Fund fees are falling and that is true of both actively-managed mutual funds, passive index funds, and exchange traded funds (ETFs).
“The asset-weighted average expense ratio for U.S. open-end mutual funds and exchange-traded funds fell to 0.48%, down from 0.51% in 2017,” said Morningstar in a note out earlier this year.
Declining fees in the active mutual fund universe are largely the result of cheaper ETFs continually pilfering market share from their pricier rivals. The reality is, saving on fees improves investors’ outcomes and more of them are realizing this fact. Data confirm as much.
The cheapest ETFs, those with annual fees of no more than 0.10%, or $10 on a $10,000 investment, represent approximately 20% of the ETF universe’s population, but consistently command 80% or more of inflows. Conversely, the 80% with fees above 0.10% garner the remaining 20% of flows.
Low fees are undoubtedly nice, but there are some instances where it’s worth paying up for higher fee products. Today, there are more than 200 active ETFs in the U.S., but combined asset penetration of these funds still pale in comparison to their passive counterparts. Additionally, many active ETFs reside in the fixed-income universe, potentially limiting the audience for adoption among investors seeking active equity exposure.
Still, there are some impressive active ETFs across multiple asset classes for investors to consider. Let’s have a look at the following five options.
ARK Innovation ETF (ARKK)
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Expense ratio: 0.75%
The ARK Innovation ETF (NYSEARCA:ARKK) definitely fits the bill as an active ETF worth paying up for. As an active ETF, ARKK can and does expand far beyond on the confines of traditional technology and internet strategies. This fund can include companies with exposure to healthcare technology, fintech, next generation internet and many more.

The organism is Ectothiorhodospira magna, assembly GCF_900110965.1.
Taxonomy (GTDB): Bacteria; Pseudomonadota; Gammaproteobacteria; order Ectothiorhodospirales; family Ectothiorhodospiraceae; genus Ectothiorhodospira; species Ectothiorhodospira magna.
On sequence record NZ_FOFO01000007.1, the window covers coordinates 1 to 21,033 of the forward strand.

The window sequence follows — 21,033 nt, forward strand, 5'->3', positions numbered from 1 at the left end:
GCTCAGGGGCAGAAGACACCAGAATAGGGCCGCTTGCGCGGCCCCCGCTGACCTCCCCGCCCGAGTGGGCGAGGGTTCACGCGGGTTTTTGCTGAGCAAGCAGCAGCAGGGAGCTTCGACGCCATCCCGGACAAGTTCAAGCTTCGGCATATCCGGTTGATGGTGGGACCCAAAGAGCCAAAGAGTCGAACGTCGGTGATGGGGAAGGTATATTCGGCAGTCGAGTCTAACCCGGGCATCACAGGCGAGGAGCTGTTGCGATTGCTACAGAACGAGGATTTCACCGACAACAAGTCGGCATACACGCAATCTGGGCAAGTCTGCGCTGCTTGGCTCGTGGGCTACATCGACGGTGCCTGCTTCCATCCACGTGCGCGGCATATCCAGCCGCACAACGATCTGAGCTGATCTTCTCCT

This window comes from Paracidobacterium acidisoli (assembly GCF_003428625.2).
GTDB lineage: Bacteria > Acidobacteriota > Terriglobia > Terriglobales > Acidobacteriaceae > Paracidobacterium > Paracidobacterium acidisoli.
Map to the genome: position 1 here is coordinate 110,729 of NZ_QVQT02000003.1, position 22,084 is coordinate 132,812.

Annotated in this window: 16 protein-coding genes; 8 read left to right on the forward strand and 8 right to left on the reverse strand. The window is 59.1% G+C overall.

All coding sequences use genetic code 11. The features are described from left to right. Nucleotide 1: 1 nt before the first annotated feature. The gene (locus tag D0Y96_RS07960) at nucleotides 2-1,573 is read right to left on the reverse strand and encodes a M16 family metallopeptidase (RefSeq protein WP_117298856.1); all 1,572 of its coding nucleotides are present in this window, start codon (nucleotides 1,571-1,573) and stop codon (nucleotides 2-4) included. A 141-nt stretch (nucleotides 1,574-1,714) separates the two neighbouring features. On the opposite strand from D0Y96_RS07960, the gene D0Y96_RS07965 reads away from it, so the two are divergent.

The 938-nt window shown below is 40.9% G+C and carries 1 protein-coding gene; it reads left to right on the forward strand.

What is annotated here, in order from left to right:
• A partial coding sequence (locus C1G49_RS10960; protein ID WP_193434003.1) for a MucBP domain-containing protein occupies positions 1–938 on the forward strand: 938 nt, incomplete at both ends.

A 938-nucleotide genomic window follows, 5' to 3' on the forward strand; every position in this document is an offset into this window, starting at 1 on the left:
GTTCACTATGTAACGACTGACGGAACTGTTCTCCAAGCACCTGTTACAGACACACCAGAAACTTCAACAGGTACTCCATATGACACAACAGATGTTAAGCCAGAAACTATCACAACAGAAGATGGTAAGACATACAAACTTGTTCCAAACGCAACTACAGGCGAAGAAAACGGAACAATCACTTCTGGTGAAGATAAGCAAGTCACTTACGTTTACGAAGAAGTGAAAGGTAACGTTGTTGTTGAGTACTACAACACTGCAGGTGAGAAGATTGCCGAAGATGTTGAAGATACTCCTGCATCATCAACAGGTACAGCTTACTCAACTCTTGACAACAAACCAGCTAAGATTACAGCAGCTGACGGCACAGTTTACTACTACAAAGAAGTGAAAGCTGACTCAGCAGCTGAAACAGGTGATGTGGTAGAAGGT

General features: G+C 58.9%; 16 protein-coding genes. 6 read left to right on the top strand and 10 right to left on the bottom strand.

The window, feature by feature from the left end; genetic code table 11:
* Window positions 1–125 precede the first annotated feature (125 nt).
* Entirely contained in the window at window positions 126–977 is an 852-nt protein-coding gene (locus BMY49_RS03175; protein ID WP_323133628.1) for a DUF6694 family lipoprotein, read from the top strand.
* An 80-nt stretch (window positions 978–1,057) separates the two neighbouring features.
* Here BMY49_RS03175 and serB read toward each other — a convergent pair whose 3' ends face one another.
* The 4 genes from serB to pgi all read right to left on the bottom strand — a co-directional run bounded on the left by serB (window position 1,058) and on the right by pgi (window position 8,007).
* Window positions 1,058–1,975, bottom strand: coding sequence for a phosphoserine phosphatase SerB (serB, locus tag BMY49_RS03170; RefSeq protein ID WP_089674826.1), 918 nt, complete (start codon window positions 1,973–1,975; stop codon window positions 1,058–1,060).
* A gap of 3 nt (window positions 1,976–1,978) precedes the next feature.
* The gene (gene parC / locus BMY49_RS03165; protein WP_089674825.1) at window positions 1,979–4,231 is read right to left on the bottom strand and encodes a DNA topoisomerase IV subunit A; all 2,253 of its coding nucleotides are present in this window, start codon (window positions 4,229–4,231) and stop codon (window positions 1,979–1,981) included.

ARKK, which celebrates its fifth birthday later this month, can hold 35 to 55 stocks, making it a concentrated portfolio. As of Oct. 11, this active ETF had 38 holdings, led by Tesla (NASDAQ:TSLA) at just over 13%. That means ARKK has one of the largest weights to controversial Tesla among all ETFs. The fund’s managers have absorbed criticism on social media for their bullish outlook on Elon Musk’s company.
However, ARKK’s performance cannot be argued with and the active ETF does justify its above-average expense ratio. Over the past three years, ARKK has more than doubled in value, but the average return for the Nasdaq-100 Index, the largest technology and internet ETFs over that span is “just” 68.9%.
AdvisorShares Focused Equity ETF (CWS)
Expense ratio: 0.68%
Eddy Elfenbein, the force behind the popular Crossing Wall Street blog, runs the concentrated AdvisorShares Focused Equity ETF (NYSEARCA:CWS) portfolio. This is an ideal active ETF for investors looking for returns above those offered by traditional domestic equity benchmarks. As of the end of September, CWS was outpacing the S&P 500 by more than 200 basis points year-to-date.
Elfenbein “may look for stocks with a strong history of sales and earnings growth, or companies that have steadily increased their earnings and dividends for several years,” according to AdvisorShares. “In addition, the Advisor may invest the Fund’s assets in lesser-known companies that the Advisor believes have a unique opportunity for growth. At times, the Advisor may buy certain out-of-favor stocks believed to be priced below their intrinsic value, as measured by the Advisor. Additionally, the Advisor aims to keep the portfolio turnover low.”